the way to get leied!
These airport scenes are included in
this YouTube clip...
https://www.youtube.com/watch?v=mgKb1tb7xL4
The naughty bits at the airport were for adults viewing Sesame Street with their kids, I’m sure. I have no
doubt whatsoever about that. But there’s no “agenda.” It’s art, and it is to be admired.

In more recent times, a lot of TV writers aren’t creative enough to be that subtle. But the censors are so
dumb and naive that a lot of stuff gets past them anyway. It’s like they were never even allowed out of their
houses until they were 30. In the mid-’90s, Charles Barkley appeared in a memorable commercial for Right Guard
deodorant. This commersh was memorable because it seemed to advertise condoms just as much as it did
deodorant. Near the end of the ad, the basketball legend said, “When it comes to protection, one shouldn’t mess
around,” as the camera turned to an attractive woman, who then smiled.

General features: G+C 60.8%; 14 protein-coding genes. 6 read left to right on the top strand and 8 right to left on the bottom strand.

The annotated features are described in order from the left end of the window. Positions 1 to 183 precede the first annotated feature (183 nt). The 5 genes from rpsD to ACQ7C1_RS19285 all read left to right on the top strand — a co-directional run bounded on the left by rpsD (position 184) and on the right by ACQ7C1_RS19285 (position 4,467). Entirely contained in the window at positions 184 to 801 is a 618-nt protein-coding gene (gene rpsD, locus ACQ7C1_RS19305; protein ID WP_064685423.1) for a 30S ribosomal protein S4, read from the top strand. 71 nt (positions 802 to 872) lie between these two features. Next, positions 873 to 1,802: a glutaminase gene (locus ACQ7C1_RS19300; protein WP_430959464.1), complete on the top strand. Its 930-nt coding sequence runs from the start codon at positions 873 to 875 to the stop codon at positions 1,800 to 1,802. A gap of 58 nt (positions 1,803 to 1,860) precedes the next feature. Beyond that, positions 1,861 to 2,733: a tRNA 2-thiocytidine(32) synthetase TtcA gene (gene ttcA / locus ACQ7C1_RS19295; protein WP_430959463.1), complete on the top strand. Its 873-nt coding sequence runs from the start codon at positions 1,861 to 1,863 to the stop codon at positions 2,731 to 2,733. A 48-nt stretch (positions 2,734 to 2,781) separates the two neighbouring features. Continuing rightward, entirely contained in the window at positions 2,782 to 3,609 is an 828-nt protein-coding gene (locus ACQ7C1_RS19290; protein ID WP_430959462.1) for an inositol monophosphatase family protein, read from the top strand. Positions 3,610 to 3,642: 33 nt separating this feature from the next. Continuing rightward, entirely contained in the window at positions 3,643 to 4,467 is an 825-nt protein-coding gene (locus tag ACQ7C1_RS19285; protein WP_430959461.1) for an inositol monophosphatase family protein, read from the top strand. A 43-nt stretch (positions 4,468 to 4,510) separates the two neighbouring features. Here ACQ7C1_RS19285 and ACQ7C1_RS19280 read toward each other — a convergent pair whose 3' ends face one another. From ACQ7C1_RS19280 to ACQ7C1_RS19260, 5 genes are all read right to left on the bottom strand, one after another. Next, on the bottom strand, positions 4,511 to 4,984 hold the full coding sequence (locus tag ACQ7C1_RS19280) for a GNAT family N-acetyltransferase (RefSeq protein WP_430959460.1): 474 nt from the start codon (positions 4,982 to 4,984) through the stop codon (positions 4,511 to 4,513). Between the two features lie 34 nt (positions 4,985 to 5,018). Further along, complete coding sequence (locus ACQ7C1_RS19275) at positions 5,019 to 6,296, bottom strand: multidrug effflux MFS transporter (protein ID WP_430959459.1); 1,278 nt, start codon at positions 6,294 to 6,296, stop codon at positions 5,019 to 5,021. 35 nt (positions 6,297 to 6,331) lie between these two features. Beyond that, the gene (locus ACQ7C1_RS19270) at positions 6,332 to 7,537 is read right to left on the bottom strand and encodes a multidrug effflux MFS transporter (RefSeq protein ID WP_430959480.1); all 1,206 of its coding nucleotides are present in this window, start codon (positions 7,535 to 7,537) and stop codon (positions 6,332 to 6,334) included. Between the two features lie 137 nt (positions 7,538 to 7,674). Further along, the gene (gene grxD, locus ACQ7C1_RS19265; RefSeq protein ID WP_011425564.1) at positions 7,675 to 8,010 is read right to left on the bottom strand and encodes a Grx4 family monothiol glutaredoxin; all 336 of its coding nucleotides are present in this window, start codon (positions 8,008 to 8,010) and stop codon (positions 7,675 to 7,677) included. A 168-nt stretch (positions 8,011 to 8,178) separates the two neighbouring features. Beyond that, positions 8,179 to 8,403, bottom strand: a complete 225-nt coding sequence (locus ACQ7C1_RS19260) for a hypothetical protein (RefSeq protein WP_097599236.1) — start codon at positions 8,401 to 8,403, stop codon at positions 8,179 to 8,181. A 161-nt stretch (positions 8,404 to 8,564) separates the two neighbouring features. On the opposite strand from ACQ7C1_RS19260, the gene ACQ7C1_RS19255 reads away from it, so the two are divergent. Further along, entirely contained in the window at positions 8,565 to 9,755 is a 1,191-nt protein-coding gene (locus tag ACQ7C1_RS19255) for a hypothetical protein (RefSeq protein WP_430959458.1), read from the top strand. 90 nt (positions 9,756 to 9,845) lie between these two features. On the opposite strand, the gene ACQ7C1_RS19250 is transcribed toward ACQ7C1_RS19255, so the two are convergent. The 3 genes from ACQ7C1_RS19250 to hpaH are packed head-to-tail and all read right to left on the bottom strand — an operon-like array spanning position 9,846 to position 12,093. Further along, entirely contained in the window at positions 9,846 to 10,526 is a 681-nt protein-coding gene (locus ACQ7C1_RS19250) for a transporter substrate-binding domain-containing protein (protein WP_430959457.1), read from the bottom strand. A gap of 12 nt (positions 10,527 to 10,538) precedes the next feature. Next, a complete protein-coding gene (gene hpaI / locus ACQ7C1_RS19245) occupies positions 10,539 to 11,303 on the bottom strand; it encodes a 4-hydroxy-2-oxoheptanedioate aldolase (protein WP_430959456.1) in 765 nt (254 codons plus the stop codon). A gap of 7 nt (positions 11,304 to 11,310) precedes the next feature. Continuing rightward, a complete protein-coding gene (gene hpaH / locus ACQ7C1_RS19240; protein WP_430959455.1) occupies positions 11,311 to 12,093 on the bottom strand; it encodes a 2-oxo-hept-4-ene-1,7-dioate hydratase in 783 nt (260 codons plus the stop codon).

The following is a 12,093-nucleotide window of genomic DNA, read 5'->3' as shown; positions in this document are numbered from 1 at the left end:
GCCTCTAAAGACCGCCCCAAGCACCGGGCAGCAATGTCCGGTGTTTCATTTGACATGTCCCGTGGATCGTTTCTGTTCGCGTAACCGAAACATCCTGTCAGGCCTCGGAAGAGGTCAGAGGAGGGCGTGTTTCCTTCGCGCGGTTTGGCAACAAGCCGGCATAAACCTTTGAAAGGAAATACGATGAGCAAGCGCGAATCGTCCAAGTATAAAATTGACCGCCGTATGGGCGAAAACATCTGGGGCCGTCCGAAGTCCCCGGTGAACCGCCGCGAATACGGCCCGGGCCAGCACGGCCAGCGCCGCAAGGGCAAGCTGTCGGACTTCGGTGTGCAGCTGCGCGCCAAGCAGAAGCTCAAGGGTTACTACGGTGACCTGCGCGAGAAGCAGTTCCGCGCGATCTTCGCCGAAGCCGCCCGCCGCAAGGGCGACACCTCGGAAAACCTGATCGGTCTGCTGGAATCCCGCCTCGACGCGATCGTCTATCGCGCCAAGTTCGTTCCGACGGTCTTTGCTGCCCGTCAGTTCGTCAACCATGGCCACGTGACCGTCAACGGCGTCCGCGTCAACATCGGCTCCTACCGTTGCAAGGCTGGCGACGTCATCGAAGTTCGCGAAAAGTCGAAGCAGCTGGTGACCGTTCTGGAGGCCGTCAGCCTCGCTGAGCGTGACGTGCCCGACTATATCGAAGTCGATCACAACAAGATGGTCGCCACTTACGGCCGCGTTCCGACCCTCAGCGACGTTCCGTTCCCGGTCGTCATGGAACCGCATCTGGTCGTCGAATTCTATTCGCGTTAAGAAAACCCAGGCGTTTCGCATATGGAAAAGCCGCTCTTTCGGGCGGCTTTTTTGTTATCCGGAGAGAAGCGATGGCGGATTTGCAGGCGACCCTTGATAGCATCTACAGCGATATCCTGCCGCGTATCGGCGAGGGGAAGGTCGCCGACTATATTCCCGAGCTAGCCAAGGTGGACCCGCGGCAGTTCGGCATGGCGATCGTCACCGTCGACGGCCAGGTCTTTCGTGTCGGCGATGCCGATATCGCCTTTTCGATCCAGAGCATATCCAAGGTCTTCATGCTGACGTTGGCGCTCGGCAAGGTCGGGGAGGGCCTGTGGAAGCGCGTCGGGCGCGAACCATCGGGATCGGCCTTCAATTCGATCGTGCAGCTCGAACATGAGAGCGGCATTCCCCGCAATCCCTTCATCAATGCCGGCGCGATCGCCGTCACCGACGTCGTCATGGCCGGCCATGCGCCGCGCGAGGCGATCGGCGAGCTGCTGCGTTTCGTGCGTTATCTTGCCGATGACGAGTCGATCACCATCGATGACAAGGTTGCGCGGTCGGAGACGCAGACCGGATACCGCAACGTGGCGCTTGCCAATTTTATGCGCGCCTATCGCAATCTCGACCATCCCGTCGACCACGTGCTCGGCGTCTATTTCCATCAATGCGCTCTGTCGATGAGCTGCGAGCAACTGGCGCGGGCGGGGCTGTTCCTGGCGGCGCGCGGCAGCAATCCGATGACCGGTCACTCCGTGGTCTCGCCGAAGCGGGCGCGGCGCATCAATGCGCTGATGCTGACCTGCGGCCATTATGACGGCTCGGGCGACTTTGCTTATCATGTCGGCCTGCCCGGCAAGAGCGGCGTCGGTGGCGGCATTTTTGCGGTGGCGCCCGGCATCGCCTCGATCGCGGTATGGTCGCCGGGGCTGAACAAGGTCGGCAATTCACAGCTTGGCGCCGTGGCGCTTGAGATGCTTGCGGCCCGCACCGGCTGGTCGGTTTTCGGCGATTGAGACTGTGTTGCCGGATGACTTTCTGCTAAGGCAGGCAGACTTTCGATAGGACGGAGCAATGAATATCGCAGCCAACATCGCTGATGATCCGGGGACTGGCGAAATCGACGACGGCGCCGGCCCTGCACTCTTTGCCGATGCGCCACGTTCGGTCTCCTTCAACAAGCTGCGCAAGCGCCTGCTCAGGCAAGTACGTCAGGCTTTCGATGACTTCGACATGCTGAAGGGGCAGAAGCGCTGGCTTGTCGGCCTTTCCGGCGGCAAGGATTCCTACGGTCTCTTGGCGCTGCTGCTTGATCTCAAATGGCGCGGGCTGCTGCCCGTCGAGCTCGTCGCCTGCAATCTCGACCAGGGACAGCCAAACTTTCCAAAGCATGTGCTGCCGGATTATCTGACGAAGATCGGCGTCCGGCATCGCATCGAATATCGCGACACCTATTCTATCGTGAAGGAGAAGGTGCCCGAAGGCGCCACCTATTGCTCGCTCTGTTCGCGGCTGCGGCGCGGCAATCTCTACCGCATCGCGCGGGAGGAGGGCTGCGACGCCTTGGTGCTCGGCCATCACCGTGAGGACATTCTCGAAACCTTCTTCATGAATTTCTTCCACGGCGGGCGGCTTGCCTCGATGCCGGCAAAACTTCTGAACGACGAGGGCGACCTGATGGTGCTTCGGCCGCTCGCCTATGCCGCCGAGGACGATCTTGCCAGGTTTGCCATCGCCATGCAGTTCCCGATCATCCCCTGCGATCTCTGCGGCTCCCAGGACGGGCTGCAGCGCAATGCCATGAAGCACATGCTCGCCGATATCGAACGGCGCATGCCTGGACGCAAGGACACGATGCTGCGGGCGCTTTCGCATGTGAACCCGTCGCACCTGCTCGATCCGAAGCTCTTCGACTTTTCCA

Remember, this commercial was on network TV, and the networks have always been petrified of any
reference whatsoever to condoms. But any grownup viewer—except the censors, who didn’t understand it—knew
that line in the ad wasn’t necessarily about deodorant. If it was something the censors actually understood but let
it go, I wouldn’t even be mentioning it here.
But nope. They’re dumb.

What bunker blasts do
Flatulence usually isn’t considered high art. Farts make a stupid sound, they smell bad, and they don’t
perform any actual work. So why does everyone love bunker blasts so much?
Because they’re so damn funny.
Nowhere is this more evident than in Internet chat rooms, where the gospel of fart jokes has been spread